It creates a storage network service that is license-free and trust-free. This is very important. When you want to access a digital file, you don’t need to get approval or filing from any organization, and strict certification. As for non-centralized trust, it does not require user to trust the supplier that provides storage services, which significantly reduces the cost.
The successful application of IPFS will most likely enable all idle storage resources in the world to be gathered to form a network and be effectively used, and such a network is unprecedented.
Through such a model, network redundancy can be effectively reduced, and the complete separation of data can be achieved. There is no need to store files in a fixed location, only the content needs to be stored in an IPFS and Filecoin network.
However, Plentiful in ideal yet bony in reality. The design flaws of the IPFS project make it difficult to truly apply in the practical environment. Its design flaws mainly focus in the following aspects:
Cannot support hot data storage.
Based on the principle of data timeliness, the higher the frequency of data access, the greater the value of the data possess. At present, IPFS only supports cold data storage scenarios. The lack of support for network transmission makes it impossible to establish a transmission network for hot data, which means the lack of the most valuable support for the network.
The disaster tolerance mechanism is missing.
Disaster tolerance means that when an IT system stops working due to an accident (such as fire, earthquake, etc.), the entire application system can be switched to another location so that the system functions can continue to work normally. IPFS / Filecoin does not provide reliable disaster recovery and recovery mechanisms for storage users. Storage miners arecentrally handling disaster recovery backup and recovery works, resulting in an increase in storage space redundancy by 2–3 times.
The storage performance is reduced by more than 60 times.
The IPFS data verification mechanism is too ideal and complex, and its storage performance is more than 60 times lower than that of a traditional centralized storage system. 1TB files usually need to be verified for more than 10 hours and cannot be stored normally and efficiently.
Centralized technology architecture.
IPFS requires pretty advanced hardware, which leads to a very high threshold for joining its storage network. At present, only specialized storage devices can join the IPFS network as storage nodes. This means that IPFS initially advertised to users that connecting ordinary idle storage and reducing storage costs, has become a flubdub. It is difficult to store the entire network in a centralized structure in a disguised form, which cannot greatly reduce the storage cost of the entire network and ensure the security of the entire network.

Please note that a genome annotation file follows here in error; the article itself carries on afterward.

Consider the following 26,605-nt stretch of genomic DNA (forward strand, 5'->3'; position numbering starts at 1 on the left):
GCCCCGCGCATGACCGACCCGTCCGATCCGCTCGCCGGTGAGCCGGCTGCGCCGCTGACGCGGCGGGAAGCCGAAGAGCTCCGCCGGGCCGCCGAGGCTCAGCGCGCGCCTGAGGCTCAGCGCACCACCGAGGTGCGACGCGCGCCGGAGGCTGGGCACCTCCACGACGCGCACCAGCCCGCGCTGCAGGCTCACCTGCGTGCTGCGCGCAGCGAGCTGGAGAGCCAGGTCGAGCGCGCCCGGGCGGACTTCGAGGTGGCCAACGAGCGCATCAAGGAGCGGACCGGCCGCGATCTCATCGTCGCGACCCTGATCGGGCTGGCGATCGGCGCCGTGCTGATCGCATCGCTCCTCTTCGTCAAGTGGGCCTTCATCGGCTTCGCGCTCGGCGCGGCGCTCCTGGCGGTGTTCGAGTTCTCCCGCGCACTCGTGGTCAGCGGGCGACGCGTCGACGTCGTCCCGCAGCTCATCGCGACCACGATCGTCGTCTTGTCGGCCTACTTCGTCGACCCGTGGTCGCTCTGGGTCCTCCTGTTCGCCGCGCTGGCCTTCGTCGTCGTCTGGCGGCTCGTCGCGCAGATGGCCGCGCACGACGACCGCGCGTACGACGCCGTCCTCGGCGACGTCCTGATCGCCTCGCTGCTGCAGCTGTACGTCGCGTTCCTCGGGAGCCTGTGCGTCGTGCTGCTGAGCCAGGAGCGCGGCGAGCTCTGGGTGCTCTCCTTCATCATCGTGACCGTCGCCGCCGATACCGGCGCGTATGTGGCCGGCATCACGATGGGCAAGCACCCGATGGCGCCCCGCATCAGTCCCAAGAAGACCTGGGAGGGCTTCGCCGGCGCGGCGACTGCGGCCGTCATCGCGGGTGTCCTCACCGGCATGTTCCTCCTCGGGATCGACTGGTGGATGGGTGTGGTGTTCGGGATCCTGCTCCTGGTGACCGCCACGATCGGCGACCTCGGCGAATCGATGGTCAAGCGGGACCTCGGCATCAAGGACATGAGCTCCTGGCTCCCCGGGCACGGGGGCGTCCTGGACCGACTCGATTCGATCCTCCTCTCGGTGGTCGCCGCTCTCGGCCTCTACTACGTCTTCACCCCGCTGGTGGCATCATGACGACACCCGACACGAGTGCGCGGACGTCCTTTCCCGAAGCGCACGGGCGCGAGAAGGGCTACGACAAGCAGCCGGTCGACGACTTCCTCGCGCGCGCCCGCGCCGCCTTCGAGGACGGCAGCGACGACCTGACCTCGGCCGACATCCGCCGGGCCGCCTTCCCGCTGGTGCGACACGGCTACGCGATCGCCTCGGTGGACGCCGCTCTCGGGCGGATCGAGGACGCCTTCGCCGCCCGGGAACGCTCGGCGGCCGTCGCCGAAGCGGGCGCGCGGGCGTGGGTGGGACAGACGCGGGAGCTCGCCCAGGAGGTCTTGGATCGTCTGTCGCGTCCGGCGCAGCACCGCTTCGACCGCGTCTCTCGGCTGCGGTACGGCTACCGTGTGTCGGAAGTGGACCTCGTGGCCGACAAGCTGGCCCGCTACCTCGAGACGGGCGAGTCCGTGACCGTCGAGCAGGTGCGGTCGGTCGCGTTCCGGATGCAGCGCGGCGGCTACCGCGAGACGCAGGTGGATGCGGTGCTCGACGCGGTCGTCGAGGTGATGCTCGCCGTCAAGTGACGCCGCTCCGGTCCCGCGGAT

Due to the lack of the decentralized governance mechanism, its governance is too despotic, leading to a certain harm to the participated communities.
The above are the main obstacles currently hindering IPFS and Filecoin. The good news is that some of them can be improved and perfected, while some are design mechanism problems and cannot be fixed. Let’s take a look at another project initiated in the tech circle in 2017 — -HOP: What is HOP The HOP protocol provides a decentralized and completely anonymous traffic service for people all over the world based on block chain. HOP combines P2P network transmission and block chain technology to establish a block chain micro-payment protocol based on the block chain transmission encryption protocol between P2P network bandwidth contributors and bandwidth users, and merge it into traffic mining. In the mining pool side, the whole protocol is built on the main network, which has Micro Payment and mining functions. In addition, HOP also supports traffic mining of ERC20 in any currency. So far, HOP is the only protocol that combines the above functions and is officially available in commercial application. It can provide terminal nodes for secure access to decentralized networks. HOP features and comparison with IPFS HOP and IPFS have certain similarities. The following table is a comparison of the two projects in terms of technology and application characteristics: https://preview.redd.it/d4klovzngmt51.png?width=1178&format=png&auto=webp&s=f14f0b2290430f6861f6da27f2d1e47ed196b741 Why HOP might be a phenomenal project in the future Compared with the disadvantages of IPFS which are not supporting for hot data storage, low storage efficiency, low disaster tolerance and the high threshold of providing storage capacity, The advantages of HOP are summarized as follows:
High operating efficiency.
The smart micro-payment system runs payments with unlimited TPS, and the efficiency is 90% higher than Ethereum.
High level of open source. Supports all ERC-20 token access.
Low threshold of participation.
Any participant who has a certain fundamental knowledge of computer science and network technology can set up mining pools and miners.